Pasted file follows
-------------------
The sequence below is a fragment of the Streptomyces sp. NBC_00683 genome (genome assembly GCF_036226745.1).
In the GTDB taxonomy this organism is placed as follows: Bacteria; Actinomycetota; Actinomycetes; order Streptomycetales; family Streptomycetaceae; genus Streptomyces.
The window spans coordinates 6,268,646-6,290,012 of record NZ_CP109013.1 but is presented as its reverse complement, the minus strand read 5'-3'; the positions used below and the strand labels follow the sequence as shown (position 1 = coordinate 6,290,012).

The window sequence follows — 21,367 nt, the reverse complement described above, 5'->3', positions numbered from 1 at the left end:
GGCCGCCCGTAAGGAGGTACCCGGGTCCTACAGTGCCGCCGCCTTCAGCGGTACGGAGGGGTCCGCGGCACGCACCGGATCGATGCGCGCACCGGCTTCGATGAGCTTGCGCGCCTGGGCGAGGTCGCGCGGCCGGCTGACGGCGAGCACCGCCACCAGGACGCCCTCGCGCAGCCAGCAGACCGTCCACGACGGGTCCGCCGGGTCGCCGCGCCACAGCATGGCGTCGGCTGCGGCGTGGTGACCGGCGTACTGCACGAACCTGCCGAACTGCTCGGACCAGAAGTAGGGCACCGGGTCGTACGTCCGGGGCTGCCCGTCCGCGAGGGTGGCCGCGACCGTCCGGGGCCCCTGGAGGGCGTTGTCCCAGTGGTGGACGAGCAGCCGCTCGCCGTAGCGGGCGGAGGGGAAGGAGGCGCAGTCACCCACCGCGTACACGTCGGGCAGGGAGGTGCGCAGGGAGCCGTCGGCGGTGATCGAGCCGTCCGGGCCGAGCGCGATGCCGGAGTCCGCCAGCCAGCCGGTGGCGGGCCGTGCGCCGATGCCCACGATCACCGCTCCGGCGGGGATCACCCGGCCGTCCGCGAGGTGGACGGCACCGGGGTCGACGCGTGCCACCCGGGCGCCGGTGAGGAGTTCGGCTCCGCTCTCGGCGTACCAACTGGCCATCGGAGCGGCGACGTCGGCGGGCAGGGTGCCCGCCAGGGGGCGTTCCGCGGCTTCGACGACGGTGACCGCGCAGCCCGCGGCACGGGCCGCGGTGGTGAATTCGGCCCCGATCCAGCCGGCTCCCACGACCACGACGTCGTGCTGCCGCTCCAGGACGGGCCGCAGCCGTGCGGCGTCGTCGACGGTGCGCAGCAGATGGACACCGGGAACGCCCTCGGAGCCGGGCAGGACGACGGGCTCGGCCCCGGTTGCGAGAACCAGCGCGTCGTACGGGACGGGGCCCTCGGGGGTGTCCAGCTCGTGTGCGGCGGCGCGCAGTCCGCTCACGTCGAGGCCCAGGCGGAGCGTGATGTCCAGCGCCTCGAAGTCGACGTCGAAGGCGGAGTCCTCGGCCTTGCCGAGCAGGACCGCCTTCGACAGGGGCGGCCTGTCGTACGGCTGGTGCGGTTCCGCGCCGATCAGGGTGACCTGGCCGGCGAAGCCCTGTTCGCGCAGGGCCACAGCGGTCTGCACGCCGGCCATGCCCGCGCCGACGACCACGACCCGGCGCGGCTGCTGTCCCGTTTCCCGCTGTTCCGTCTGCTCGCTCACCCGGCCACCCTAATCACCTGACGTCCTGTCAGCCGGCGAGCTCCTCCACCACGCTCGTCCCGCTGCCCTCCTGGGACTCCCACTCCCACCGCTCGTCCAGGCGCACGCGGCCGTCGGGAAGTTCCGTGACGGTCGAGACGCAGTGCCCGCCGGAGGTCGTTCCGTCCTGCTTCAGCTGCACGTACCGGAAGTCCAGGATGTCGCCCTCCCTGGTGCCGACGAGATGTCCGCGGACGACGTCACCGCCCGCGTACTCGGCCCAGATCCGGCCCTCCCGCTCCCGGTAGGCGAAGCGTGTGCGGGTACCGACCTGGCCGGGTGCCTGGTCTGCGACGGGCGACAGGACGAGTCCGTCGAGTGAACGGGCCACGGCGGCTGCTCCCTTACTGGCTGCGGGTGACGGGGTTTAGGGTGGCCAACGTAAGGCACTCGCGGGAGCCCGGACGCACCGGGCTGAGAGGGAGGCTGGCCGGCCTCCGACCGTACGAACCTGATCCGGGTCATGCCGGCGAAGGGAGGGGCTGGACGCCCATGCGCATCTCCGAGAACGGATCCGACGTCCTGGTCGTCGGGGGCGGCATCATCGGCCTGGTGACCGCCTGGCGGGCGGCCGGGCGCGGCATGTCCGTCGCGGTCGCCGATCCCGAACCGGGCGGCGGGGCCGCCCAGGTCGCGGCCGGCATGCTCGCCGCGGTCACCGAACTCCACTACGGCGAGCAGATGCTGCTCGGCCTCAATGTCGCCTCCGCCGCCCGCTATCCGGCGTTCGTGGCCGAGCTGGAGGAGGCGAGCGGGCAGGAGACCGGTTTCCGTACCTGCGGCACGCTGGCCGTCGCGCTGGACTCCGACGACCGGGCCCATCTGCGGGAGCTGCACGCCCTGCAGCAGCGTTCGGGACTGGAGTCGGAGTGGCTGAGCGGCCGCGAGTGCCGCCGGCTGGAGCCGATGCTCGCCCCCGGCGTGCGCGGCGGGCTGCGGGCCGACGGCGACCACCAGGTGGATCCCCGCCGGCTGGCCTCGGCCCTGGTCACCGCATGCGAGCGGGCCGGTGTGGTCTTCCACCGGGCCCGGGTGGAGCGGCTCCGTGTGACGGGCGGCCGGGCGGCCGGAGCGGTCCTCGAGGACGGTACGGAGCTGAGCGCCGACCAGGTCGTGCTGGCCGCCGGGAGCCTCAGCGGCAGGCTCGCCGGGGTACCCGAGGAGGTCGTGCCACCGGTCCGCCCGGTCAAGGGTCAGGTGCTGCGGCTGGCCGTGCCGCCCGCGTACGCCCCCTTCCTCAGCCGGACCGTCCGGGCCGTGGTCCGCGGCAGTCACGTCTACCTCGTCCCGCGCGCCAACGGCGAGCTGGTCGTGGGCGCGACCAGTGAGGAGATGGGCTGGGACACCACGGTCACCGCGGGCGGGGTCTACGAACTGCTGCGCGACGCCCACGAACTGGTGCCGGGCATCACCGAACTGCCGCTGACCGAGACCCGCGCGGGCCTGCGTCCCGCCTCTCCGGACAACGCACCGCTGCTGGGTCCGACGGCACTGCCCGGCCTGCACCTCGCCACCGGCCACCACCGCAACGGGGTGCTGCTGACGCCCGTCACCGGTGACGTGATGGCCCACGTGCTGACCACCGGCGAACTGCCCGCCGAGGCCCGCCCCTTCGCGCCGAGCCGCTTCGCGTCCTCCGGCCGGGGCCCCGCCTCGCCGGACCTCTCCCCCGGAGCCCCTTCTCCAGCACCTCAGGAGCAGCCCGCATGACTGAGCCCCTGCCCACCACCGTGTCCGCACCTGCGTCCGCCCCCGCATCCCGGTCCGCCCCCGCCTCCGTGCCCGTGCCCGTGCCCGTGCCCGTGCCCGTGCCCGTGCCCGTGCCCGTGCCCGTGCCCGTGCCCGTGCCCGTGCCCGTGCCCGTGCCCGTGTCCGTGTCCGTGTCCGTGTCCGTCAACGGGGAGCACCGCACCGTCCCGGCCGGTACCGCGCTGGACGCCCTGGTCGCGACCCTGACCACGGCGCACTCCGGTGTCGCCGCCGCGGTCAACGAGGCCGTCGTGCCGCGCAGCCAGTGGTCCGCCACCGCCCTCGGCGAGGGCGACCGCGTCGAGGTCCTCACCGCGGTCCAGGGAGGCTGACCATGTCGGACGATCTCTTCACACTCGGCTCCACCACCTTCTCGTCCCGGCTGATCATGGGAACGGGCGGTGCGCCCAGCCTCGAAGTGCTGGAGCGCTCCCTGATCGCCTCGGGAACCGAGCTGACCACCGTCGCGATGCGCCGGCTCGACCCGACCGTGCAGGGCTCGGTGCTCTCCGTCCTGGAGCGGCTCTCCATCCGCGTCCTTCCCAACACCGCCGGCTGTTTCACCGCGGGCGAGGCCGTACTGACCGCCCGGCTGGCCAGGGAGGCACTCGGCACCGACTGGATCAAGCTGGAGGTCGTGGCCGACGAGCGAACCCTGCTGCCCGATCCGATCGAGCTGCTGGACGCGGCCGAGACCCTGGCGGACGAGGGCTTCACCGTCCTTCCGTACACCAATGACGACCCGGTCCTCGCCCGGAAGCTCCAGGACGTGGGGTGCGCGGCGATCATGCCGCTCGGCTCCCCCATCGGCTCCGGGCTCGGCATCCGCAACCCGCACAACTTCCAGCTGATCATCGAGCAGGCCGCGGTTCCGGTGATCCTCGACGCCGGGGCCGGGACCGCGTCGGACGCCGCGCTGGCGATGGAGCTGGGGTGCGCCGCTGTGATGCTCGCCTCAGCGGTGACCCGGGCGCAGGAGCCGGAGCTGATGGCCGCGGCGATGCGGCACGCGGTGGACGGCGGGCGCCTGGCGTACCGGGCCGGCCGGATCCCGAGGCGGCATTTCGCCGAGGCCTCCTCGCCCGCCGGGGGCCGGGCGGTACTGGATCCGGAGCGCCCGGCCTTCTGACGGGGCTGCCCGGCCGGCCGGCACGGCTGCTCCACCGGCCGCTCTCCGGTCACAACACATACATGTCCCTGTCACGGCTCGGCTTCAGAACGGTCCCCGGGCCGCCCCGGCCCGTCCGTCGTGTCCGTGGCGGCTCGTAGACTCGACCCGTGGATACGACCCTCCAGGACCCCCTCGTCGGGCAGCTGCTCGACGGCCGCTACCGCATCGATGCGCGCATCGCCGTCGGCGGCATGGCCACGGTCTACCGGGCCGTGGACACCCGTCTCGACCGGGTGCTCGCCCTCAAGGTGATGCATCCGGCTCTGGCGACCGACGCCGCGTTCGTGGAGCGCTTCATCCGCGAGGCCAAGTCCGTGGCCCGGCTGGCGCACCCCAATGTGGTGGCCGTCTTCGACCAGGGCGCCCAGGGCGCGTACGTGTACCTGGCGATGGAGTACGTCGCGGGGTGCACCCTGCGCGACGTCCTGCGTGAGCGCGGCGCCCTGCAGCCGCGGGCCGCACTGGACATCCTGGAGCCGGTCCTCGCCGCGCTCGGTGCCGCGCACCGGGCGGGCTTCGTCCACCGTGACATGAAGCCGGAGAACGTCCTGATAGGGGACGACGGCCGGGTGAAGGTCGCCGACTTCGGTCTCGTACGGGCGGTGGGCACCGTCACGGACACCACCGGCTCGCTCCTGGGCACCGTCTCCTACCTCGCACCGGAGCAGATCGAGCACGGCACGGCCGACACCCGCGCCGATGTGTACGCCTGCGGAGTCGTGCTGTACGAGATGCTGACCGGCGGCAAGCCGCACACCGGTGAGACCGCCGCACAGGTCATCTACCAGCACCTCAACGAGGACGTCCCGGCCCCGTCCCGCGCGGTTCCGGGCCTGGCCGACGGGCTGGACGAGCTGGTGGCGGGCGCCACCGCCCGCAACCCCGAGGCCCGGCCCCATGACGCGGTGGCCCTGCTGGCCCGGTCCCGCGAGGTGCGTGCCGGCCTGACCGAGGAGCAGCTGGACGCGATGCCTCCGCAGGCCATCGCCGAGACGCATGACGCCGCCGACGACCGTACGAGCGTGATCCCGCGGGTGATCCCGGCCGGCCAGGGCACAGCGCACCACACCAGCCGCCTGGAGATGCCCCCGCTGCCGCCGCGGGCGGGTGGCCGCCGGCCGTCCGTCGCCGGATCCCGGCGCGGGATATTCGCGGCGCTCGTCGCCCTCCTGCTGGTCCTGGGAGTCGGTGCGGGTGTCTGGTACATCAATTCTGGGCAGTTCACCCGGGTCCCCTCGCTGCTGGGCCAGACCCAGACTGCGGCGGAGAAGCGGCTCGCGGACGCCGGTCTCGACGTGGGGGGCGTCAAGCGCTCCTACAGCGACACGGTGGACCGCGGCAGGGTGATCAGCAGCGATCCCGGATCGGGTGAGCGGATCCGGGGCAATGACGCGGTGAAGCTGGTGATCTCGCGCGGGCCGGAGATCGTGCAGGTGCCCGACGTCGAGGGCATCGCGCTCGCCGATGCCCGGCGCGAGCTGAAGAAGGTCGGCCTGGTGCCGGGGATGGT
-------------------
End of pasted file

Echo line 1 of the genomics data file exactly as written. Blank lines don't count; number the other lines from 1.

The sequence below is a fragment of the Streptomyces sp. NBC_00683 genome (genome assembly GCF_036226745.1).